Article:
Has anyone heard of John 3:16 before? It is a memory verse that I am sure most of the Western world has seen or heard at least one time. But what is not often matched with John 3:16 is the following verse in 17. We read in 16 that God loves the world so much that he sent his Son. That is then matched with the declaration that Jesus came into the world not so that the world would be condemned, but rather that it would be saved. That is a crucial part of this chapter. Jesus came not to condemn, but to save. The verses that follow 17 give a great road map as to how that salvation works. Those who believe in Jesus are not condemned. I hope that doesn’t sound too simplistic, but really there is no other path as we will be reading a little later on in John 14. This is the consistency that we find in this Gospel. Jesus is the way, he is the only way. There are no other paths that lead to heaven except through Jesus Christ. There is only one God and that God is the one who is fully revealed in Jesus Christ. Any other worshiping community that lifts up the name of God but is not in the name of Jesus Christ as Lord and God, is only following false idols and false gods.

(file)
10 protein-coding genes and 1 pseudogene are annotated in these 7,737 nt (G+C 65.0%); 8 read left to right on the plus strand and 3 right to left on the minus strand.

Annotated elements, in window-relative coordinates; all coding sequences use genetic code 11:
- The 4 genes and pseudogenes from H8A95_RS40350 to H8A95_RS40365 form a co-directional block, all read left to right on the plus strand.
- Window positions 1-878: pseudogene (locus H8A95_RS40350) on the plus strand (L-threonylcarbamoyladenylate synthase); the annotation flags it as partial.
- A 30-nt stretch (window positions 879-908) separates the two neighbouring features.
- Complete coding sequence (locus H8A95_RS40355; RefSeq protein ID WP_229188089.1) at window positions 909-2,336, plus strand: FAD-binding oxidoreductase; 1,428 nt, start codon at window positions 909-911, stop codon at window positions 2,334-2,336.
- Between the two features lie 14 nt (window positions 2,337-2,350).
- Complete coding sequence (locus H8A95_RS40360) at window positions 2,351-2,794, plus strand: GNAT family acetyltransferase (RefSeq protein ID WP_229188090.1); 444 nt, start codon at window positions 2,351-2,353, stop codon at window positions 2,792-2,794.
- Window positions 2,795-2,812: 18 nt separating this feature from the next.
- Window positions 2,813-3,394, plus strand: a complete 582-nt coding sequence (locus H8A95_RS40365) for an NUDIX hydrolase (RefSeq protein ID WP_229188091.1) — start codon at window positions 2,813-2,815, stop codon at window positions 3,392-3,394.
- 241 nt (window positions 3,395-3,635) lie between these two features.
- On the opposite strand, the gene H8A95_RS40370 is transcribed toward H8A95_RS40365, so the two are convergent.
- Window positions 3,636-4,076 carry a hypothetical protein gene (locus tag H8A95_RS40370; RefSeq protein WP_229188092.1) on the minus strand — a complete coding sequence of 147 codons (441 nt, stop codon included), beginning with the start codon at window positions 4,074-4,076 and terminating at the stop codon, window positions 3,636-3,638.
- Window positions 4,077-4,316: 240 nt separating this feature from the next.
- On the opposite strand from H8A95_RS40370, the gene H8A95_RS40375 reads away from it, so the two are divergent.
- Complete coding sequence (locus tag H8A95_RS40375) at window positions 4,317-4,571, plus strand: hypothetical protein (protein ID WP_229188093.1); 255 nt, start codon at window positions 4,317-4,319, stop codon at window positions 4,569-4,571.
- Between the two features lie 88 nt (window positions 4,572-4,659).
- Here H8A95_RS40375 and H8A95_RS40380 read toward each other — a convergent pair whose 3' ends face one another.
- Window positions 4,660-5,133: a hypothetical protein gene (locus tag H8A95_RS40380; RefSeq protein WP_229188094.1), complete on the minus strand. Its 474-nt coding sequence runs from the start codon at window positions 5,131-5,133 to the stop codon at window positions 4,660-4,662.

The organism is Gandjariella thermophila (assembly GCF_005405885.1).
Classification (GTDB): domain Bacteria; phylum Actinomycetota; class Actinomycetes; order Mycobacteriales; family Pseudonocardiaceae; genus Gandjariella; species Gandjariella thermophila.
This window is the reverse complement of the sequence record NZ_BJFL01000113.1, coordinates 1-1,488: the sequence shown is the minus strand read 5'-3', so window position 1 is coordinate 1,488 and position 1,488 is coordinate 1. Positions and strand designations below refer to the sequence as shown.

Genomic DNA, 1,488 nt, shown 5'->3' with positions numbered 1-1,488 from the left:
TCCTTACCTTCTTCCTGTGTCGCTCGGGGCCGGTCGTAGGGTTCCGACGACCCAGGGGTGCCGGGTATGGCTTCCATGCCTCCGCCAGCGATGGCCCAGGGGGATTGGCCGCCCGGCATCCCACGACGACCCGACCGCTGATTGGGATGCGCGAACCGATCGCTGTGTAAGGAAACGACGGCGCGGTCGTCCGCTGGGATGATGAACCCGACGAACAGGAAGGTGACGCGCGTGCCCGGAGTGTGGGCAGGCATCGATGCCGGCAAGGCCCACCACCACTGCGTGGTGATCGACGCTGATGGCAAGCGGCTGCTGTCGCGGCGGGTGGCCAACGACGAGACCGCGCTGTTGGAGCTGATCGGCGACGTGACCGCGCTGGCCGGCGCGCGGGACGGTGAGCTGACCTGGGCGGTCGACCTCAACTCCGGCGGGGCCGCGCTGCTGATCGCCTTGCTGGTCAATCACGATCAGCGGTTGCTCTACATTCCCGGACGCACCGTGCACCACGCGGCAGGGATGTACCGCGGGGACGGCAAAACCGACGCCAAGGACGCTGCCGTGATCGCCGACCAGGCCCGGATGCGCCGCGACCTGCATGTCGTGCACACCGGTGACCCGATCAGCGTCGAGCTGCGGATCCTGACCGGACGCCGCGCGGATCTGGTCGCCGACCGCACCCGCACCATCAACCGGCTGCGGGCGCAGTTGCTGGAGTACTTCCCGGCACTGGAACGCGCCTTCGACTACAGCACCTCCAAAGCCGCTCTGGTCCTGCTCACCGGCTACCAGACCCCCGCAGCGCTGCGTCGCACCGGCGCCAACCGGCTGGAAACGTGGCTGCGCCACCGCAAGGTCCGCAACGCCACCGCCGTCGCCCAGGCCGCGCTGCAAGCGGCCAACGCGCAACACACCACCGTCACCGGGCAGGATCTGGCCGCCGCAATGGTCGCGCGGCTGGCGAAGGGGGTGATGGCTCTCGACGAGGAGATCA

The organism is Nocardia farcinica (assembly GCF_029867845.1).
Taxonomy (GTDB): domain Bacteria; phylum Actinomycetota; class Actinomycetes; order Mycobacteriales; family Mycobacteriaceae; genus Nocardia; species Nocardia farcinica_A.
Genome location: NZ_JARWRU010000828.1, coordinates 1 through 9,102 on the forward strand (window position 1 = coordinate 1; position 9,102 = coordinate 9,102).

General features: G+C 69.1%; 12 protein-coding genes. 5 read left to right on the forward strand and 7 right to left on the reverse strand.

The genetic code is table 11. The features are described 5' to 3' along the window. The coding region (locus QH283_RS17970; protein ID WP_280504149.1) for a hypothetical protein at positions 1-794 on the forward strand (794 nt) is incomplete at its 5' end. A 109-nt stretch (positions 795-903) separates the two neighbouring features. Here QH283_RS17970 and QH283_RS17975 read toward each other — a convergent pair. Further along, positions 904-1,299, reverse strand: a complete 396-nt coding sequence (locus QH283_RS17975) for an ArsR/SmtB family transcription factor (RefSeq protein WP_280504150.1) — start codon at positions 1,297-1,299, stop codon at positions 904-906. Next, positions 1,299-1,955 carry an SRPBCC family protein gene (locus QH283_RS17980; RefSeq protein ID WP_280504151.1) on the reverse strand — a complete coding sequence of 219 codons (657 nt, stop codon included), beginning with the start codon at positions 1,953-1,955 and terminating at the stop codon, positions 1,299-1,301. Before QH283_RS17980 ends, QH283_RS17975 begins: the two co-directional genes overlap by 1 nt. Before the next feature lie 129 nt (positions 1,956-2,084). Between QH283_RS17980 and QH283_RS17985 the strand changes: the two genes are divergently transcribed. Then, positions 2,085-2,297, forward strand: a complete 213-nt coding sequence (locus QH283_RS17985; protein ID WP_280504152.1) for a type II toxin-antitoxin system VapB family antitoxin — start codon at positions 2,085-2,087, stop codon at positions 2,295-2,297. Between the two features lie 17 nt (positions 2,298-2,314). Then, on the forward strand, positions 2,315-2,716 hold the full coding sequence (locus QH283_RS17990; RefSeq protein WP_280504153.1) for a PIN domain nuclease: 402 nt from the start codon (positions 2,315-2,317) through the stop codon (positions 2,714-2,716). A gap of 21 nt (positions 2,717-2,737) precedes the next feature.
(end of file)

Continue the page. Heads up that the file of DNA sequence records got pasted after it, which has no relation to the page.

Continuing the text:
There is an incredible tension in our culture today to make sure that you take a stand on either inclusivity or exclusivity. John 3:16 is incredibly inclusive. God loved the world, the whole world and the purpose of Jesus is so that the entire world can be saved. But there is no denying an exclusive aspect to our Christian faith. The salvation of humanity revolves around Jesus. Even John the Baptist recognizes this as he states in a quote that we use often at First Presbyterian before our Sunday morning worship: “He must increase, but I must decrease.” The signs that we talked about in the previous chapter all point to Jesus as Lord, Messiah, and God.
Getting back to the beginning of the chapter we do find ourselves with Nicodemus who asks the question: What does being born again mean? I do not hesitate to use that term born again even with the negative baggage that comes with it. I know that from the Greek it could mean literally born from above, but the question that Nicodemus follows up with: “Can one enter a second time into a mother’s womb?”, makes one think that Jesus must have said born again. Nicodemus takes him literally and is completely confused. Being born again is a result of our desire and our will being put on hold and Jesus coming in and taking full control of our lives. Nicodemus knew that Jesus was someone special. No one else could do what he was doing. That is the same realization that we have. Only Jesus is able to answer the prayers that we have seen him answer.